Our study focused on the variability of the hydrography and circulation in Denmark Strait caused by the passage of boluses and pulses. These have been previously identified in observations as the two dominant mesoscale features in the strait, both of which increase the overflow transport. To detect the boluses and pulses, we used an objective method based on transport and cross-sectional area of the DSO using the statistics provided by von Appen et al. (2017) to calibrate our thresholds.

The general properties of the two types of features are summarized in Table 1. Boluses occur more frequently than pulses and are of longer duration. The DSO interface shoals during boluses and deepens during pulses, and the along-strait length scale of the boluses is larger. SSH rises during the passage of both mesoscale features. SSH anomaly contours form a bowl upstream of Denmark Strait during boluses, while during pulses they form a dome centered northwest of the sill. Seasonally, boluses are more common in summer 2008, while pulses appear more often in winter 2007–08.

Table 1.

Summary of boluses and pulses mean properties and thresholds.

Summary of boluses and pulses mean properties and thresholds.
Summary of boluses and pulses mean properties and thresholds.

By constructing composite averages of the two types of features we quantified their temporal and spatial structure. Boluses correspond to a thicker, colder, more weakly stratified layer of DSO with moderately enhanced equatorward velocity. Above the overflow water, the Atlantic layer becomes slightly colder and fresher and there is a strong cross-stream velocity signature indicative of veering. By contrast, pulses are characterized by a thinning of the DSO layer and a stronger increase in equatorward velocity. Warm and salty Irminger Water appears in the middle of the water column, and the cross streamflow is again strong above the overflow layer—except in this case it is indicative of backing. These features are in line with the observations of Mastropole et al. (2017) and von Appen et al. (2017).

The high-resolution, three-dimensional model fields allow us to go beyond the observations. We determined that the temperature anomalies are strongest near the overflow interface; in particular, water near the interface of the overflow layer is colder by about 2.6°C during boluses and warmer by about 1.8°C during pulses. The enhanced equatorward flow during pulses is confined to the overflow layer on the western side of the trough, while for boluses it extends throughout the water column in the center of the trough. Interestingly, the poleward flow of the NIIC increases during bolus events. The lateral extent of the boluses is much greater than that of the pulses, and the DSO interface is raised throughout Denmark Strait. By contrast, the interface is depressed over a much smaller region during pulses, and in the surrounding area it is slightly raised. We find that the mean southward transport of the DSO is about 30% lower in the absence of boluses and pulses. Thus, these features play a major role in controlling the variability of the DSO transport. Combining our high-resolution model with longer model runs (e.g., Behrens et al. 2017) and observational datasets of the DWBC (e.g., Fischer et al. 2015) will enable a better understanding of the impacts of the high-frequency DSO variability on the AMOC.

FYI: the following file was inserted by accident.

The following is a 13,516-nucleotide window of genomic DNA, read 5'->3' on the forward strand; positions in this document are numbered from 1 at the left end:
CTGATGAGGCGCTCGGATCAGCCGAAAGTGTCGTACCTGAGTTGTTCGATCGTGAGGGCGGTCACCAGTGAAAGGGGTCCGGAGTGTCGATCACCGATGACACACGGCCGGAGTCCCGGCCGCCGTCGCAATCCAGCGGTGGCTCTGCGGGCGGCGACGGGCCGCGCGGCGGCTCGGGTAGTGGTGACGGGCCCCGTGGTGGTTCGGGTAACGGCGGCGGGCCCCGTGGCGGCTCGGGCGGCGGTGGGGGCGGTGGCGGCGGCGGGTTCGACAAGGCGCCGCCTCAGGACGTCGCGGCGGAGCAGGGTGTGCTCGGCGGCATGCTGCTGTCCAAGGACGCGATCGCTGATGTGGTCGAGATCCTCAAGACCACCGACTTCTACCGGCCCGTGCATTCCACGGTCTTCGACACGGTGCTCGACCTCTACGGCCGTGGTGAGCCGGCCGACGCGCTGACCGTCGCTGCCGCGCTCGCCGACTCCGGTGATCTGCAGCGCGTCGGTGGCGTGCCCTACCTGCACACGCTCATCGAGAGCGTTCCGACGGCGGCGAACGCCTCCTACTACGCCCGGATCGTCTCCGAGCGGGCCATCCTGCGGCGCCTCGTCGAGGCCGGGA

Although a complete understanding of the dynamics that control these energetic mesoscale features is beyond the scope of this paper, we provide a brief description of the physical processes that may be involved. We found that boluses and pulses have a clear signature in SSH anomaly; boluses are associated with a relative minimum upstream of the sill, while pulses are associated with a relative maximum upstream of the sill. Assuming that the flow is geostrophic, these anomalies imply enhanced DSO flow toward Iceland during boluses (cyclonic) and toward Greenland during pulses (anticyclonic), consistent with the flow vectors shown in Fig. 7. Similar to the western tilt with height that occurs in the midlatitude weather systems, the SSH and DSO interface anomalies are not in phase. Idealized models of baroclinic instabilities (e.g., Eady 1949) show how this lag implies the release of available potential energy and conversion to eddy kinetic energy (e.g., Pedlosky 1979; Vallis 2006). While Fischer et al. (2015) found that topographic waves with periods of 10 days dominate the variability of the DWBC downstream of Denmark Strait in the Irminger and Labrador Seas, the dynamics controlling the shorter-period variability at the sill remain unclear. Mooring data analyzed by Jochumsen et al. (2017) suggest that fluctuations in DSO transport form upstream of Denmark Strait. Thus, coastally trapped waves triggered by upstream downwelling-favorable winds (Harden et al. 2014) could play a role in controlling the pulsating behavior of the DSO transport.

At this point it is also uncertain if the boluses and pulses are associated with different dynamical processes. The formation of pulses and the corresponding wavelike deformation of the DSO interface (alternating positive/negative DSO interface anomalies) may be explained by the baroclinic destabilization of density-driven abyssal flows theorized by Reszka et al. (2002). On the other hand, boluses are associated with an enhanced equatorward flow throughout the whole water column and may be related to the NIJ (Mastropole et al. 2017). Further work using this model and different configurations (e.g., applying a different atmospheric forcing) will address the mechanisms that control the NIJ variability and the evolution of boluses, allowing us to establish a cause-and-effect relationship between boluses and the Denmark Strait variability described in this paper.

Acknowledgments

This work was supported by the NSF Grants OCE-1433448, OCE-1633124, and OCE-1259618 and the Institute for Data Intensive Engineering and Science (IDIES) seed grant funding. The numerical model was run on the Maryland Advanced Research Computing Center (MARCC) and the postprocessing was performed on the Johns Hopkins Data-Scope.

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Footnotes